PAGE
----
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The People &C v. Dean A. Guay

November 15, 2011

THE PEOPLE &C., RESPONDENT,
v.
DEAN A. GUAY, APPELLANT.



The opinion of the court was delivered by: Graffeo, J.:

This opinion is uncorrected and subject to revision before publication in the New York Reports.

The primary issue in this appeal is whether Supreme Court abused its discretion when it dismissed a hearing-impaired prospective juror for cause. We hold that it did not based on the particular facts of this case.

I

Defendant Dean Guay discovered that he was the father of a child (whom we refer to as Jane) when the girl was four years old. He subsequently visited his daughter on alternate weekends and spent time with her in the summers. Defendant also vacationed with Jane and other members of his family at a summer camp in Clinton County.

At some point in August 2005, when Jane was seven years old, defendant picked her up from her mother's house for a scheduled week-long trip to the camp. While there, Jane woke up one night to find defendant crawling into the bed that she was occupying with other children. She went back to sleep but was awoken again when defendant removed her pants. He pulled Jane toward him, touched her chest and genital area, and then inserted his finger and penis into her vagina. Defendant stopped when his one-year-old son, who was also in the bed, woke up.

The next morning, defendant brought Jane and the other children to his mother's house for breakfast and afterwards defendant drove her home. During the trip, defendant did not speak to Jane but, upon arrival, defendant announced that he was not going to see her anymore. Defendant then terminated his relationship with his daughter.*fn1 Jane told her mother that defendant did not want to visit with her but did not disclose her father's sexual misconduct at that time because she did not comprehend that defendant's actions were wrong.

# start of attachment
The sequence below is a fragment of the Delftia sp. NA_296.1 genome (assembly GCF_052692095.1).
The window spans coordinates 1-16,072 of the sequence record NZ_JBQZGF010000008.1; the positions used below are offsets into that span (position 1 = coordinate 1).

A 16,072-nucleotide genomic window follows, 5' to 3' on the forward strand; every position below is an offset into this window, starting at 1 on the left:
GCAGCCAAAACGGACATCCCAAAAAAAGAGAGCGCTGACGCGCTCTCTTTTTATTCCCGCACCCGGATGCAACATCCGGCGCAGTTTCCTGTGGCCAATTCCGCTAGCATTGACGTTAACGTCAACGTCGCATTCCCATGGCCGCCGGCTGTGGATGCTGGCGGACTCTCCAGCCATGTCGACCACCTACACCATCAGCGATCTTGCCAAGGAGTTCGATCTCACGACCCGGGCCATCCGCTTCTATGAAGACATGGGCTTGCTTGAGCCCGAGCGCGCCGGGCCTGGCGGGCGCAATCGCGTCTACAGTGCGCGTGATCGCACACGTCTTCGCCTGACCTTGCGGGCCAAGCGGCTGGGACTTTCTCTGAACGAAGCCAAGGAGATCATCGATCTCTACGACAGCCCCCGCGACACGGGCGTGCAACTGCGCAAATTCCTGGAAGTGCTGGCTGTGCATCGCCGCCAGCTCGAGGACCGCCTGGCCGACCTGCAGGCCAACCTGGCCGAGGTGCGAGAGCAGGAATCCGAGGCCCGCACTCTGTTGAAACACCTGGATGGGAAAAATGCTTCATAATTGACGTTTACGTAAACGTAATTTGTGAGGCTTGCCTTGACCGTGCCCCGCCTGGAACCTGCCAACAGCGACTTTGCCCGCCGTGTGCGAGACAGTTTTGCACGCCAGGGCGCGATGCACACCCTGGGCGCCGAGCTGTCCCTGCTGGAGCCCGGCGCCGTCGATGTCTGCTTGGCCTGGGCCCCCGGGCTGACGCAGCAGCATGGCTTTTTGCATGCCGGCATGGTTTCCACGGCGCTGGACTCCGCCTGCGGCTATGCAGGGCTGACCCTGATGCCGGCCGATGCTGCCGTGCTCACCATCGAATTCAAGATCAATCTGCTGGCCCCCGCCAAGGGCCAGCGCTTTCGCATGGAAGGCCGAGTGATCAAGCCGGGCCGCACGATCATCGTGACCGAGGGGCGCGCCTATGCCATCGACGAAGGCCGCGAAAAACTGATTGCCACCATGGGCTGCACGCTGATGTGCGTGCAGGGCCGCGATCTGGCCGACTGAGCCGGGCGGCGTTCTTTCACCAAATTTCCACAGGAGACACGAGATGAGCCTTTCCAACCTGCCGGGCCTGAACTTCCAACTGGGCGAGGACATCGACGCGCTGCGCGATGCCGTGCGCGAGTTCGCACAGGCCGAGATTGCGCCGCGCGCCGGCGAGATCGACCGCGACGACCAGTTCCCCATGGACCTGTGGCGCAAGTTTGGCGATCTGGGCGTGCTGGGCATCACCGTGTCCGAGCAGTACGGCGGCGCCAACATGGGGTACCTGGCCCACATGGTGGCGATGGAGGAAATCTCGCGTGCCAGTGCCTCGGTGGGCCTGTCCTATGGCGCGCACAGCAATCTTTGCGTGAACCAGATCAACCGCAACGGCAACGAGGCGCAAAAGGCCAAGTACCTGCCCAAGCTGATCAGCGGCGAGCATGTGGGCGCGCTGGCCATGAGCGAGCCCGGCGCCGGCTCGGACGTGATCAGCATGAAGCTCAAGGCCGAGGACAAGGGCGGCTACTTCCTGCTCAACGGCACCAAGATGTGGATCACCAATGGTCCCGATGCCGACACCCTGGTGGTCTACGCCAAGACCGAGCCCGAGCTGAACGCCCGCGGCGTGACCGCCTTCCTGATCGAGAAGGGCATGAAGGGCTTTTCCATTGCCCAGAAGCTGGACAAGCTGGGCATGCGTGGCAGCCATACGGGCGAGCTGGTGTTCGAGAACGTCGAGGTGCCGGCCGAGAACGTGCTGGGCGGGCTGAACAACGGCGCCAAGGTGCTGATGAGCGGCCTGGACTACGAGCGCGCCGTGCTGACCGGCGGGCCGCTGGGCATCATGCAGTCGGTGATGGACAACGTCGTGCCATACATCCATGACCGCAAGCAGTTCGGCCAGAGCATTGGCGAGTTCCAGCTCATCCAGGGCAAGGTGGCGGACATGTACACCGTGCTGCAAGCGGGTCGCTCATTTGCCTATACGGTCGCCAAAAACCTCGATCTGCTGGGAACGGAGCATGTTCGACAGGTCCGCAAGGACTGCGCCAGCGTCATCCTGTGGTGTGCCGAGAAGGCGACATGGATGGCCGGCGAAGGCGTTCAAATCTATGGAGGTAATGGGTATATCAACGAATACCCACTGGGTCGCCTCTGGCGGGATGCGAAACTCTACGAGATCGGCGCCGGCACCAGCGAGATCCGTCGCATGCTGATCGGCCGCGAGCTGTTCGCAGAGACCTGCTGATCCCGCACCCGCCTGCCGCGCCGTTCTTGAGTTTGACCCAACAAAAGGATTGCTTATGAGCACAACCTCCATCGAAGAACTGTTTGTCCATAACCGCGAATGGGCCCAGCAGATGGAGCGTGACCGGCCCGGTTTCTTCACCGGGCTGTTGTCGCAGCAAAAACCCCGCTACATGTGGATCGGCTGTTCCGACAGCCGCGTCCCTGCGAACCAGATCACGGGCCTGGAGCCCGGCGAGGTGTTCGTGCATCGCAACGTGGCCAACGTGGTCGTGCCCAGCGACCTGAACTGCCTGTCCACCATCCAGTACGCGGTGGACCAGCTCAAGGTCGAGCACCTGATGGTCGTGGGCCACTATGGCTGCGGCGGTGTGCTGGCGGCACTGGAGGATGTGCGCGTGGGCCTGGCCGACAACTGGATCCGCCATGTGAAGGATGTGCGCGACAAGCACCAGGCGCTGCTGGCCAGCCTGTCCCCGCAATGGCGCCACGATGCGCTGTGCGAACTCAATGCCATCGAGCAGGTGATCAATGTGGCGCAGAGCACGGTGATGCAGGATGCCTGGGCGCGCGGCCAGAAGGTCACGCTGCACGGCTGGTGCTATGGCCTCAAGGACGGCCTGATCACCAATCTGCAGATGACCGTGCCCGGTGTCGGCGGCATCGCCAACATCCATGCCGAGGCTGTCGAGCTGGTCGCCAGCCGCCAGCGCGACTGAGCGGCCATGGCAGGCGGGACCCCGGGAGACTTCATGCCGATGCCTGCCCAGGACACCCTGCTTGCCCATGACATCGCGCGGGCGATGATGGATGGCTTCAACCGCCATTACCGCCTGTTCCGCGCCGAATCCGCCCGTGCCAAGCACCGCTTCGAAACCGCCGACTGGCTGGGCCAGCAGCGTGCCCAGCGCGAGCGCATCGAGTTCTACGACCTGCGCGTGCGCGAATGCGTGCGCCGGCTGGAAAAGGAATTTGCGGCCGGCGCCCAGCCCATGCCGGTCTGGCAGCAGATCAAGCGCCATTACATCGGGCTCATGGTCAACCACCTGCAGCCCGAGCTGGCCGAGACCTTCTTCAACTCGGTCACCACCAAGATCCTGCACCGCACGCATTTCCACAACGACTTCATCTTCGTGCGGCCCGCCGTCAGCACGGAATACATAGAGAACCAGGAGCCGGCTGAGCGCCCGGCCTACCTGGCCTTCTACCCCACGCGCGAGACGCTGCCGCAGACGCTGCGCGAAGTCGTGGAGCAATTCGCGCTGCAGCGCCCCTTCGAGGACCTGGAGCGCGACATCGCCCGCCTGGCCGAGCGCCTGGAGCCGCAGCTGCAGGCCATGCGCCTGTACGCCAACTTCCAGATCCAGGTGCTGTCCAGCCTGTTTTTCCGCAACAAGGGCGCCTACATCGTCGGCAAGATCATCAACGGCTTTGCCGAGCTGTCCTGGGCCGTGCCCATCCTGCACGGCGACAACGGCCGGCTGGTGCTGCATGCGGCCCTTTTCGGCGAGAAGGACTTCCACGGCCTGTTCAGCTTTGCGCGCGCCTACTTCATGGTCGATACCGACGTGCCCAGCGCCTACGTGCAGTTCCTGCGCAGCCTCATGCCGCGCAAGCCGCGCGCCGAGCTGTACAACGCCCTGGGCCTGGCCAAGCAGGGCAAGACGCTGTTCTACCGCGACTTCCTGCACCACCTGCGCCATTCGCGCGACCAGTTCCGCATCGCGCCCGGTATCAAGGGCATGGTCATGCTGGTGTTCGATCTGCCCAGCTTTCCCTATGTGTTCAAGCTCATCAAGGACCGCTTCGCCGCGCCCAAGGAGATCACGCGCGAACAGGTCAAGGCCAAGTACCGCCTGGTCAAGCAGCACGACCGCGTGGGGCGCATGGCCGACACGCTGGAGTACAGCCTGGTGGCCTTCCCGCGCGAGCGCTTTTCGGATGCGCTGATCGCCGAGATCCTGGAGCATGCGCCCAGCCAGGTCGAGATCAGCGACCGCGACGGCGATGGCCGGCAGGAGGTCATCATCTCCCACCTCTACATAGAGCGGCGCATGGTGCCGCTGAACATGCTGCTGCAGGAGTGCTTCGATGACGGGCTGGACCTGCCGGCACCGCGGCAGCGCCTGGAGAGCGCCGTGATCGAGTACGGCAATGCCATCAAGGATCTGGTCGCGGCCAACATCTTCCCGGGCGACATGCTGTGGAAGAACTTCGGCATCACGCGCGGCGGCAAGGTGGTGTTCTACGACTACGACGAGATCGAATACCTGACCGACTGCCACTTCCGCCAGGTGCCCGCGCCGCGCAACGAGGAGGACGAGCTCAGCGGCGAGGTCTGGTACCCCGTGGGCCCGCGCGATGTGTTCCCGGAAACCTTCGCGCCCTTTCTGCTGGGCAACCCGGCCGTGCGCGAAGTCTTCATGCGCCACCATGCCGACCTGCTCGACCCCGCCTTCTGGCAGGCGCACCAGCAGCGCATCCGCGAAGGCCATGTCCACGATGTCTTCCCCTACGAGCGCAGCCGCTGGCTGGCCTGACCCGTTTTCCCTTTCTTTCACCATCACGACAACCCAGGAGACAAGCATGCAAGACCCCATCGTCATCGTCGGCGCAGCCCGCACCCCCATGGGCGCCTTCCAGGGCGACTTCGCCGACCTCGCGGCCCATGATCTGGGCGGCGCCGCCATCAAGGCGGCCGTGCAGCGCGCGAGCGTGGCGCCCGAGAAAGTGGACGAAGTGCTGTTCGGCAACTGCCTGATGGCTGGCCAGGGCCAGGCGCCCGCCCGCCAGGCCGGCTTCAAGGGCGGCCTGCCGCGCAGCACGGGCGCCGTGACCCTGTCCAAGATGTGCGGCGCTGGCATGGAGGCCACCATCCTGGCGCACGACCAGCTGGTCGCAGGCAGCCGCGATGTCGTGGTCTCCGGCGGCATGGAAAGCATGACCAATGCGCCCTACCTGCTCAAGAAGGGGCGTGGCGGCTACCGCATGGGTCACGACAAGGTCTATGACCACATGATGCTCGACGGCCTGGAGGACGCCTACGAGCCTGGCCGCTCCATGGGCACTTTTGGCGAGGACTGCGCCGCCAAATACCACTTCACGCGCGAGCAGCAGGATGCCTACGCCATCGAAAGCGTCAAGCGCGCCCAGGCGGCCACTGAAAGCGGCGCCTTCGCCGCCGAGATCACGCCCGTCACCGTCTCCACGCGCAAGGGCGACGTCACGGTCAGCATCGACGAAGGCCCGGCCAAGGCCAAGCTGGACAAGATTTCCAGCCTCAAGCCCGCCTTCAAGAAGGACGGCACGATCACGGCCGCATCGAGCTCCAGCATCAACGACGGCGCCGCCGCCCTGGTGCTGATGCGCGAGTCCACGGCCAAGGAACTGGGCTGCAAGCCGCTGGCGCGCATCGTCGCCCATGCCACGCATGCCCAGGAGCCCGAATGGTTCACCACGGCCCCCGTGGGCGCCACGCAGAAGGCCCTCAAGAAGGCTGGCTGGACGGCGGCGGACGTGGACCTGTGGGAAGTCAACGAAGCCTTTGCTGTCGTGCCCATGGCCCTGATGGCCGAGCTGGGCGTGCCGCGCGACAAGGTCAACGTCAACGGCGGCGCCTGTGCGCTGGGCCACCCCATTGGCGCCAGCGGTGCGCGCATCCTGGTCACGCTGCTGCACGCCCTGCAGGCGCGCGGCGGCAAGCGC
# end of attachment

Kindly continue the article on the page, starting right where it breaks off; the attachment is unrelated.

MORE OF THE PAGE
In May 2007, after attending an educational program at her school relating to sex-related issues, Jane realized that her father had engaged in inappropriate sexual contact with her. She then told a school counselor what had happened to her. The police were notified and Jane was interviewed by State Police Investigator Karen DuFour and Child Protective Services caseworker Thom Schultz.

Defendant was incarcerated when the authorities learned of Jane's accusations. On the day he was released from jail, Investigator DuFour met with him. After DuFour issued Miranda warnings to defendant, Schultz engaged defendant in a discussion about his daughter's disclosures. Although defendant initially denied having any improper physical contact with his daughter, he eventually confessed that he crawled into the bed and sexually assaulted Jane, but he did not admit to penetrating her with his penis. Defendant also revealed that he terminated his relationship with Jane after the incident because he was "too embarrassed" or "too ashamed" of what he had done, so "it was easier just not to see her."